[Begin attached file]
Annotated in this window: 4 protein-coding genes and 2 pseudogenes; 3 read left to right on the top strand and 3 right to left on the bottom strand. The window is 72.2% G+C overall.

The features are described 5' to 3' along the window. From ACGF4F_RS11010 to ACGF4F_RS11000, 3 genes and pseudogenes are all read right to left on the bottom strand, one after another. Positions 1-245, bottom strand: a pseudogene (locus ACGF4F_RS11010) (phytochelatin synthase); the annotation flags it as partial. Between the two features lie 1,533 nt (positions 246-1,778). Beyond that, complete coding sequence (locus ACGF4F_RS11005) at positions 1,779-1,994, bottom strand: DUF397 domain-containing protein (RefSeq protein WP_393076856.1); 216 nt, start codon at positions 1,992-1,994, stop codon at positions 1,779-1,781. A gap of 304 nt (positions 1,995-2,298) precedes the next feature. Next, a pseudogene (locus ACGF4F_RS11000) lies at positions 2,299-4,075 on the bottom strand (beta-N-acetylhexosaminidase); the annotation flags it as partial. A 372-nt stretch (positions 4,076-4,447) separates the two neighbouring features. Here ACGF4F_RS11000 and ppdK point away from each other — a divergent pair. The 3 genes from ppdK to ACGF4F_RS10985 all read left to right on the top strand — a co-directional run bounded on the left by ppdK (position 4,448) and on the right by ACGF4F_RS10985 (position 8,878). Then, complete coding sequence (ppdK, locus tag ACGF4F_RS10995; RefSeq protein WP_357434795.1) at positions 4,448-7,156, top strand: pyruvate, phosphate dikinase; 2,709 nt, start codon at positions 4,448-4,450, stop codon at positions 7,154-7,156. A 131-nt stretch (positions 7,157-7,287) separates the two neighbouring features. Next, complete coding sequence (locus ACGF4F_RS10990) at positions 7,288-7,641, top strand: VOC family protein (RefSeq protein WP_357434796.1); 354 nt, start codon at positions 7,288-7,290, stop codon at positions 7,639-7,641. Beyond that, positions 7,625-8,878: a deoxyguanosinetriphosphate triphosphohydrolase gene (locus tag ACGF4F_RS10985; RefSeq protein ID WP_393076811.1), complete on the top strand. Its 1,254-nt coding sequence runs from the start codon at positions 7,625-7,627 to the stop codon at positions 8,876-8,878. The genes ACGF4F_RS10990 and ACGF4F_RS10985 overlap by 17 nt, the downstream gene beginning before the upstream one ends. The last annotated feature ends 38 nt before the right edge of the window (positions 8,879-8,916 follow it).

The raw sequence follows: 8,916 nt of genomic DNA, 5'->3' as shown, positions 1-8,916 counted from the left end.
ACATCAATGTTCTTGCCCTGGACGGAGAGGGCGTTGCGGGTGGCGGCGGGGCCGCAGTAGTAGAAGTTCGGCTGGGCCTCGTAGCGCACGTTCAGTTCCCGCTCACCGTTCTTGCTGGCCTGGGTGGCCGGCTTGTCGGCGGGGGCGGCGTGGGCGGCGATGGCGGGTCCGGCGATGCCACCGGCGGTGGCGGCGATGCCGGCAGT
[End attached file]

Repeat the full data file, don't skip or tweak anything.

Annotated in this window: 4 protein-coding genes and 2 pseudogenes; 3 read left to right on the top strand and 3 right to left on the bottom strand. The window is 72.2% G+C overall.

The features are described 5' to 3' along the window. From ACGF4F_RS11010 to ACGF4F_RS11000, 3 genes and pseudogenes are all read right to left on the bottom strand, one after another. Positions 1-245, bottom strand: a pseudogene (locus ACGF4F_RS11010) (phytochelatin synthase); the annotation flags it as partial. Between the two features lie 1,533 nt (positions 246-1,778). Beyond that, complete coding sequence (locus ACGF4F_RS11005) at positions 1,779-1,994, bottom strand: DUF397 domain-containing protein (RefSeq protein WP_393076856.1); 216 nt, start codon at positions 1,992-1,994, stop codon at positions 1,779-1,781. A gap of 304 nt (positions 1,995-2,298) precedes the next feature. Next, a pseudogene (locus ACGF4F_RS11000) lies at positions 2,299-4,075 on the bottom strand (beta-N-acetylhexosaminidase); the annotation flags it as partial. A 372-nt stretch (positions 4,076-4,447) separates the two neighbouring features. Here ACGF4F_RS11000 and ppdK point away from each other — a divergent pair. The 3 genes from ppdK to ACGF4F_RS10985 all read left to right on the top strand — a co-directional run bounded on the left by ppdK (position 4,448) and on the right by ACGF4F_RS10985 (position 8,878). Then, complete coding sequence (ppdK, locus tag ACGF4F_RS10995; RefSeq protein WP_357434795.1) at positions 4,448-7,156, top strand: pyruvate, phosphate dikinase; 2,709 nt, start codon at positions 4,448-4,450, stop codon at positions 7,154-7,156. A 131-nt stretch (positions 7,157-7,287) separates the two neighbouring features. Next, complete coding sequence (locus ACGF4F_RS10990) at positions 7,288-7,641, top strand: VOC family protein (RefSeq protein WP_357434796.1); 354 nt, start codon at positions 7,288-7,290, stop codon at positions 7,639-7,641. Beyond that, positions 7,625-8,878: a deoxyguanosinetriphosphate triphosphohydrolase gene (locus tag ACGF4F_RS10985; RefSeq protein ID WP_393076811.1), complete on the top strand. Its 1,254-nt coding sequence runs from the start codon at positions 7,625-7,627 to the stop codon at positions 8,876-8,878. The genes ACGF4F_RS10990 and ACGF4F_RS10985 overlap by 17 nt, the downstream gene beginning before the upstream one ends. The last annotated feature ends 38 nt before the right edge of the window (positions 8,879-8,916 follow it).

The raw sequence follows: 8,916 nt of genomic DNA, 5'->3' as shown, positions 1-8,916 counted from the left end.
ACATCAATGTTCTTGCCCTGGACGGAGAGGGCGTTGCGGGTGGCGGCGGGGCCGCAGTAGTAGAAGTTCGGCTGGGCCTCGTAGCGCACGTTCAGTTCCCGCTCACCGTTCTTGCTGGCCTGGGTGGCCGGCTTGTCGGCGGGGGCGGCGTGGGCGGCGATGGCGGGTCCGGCGATGCCACCGGCGGTGGCGGCGATGCCGGCAGT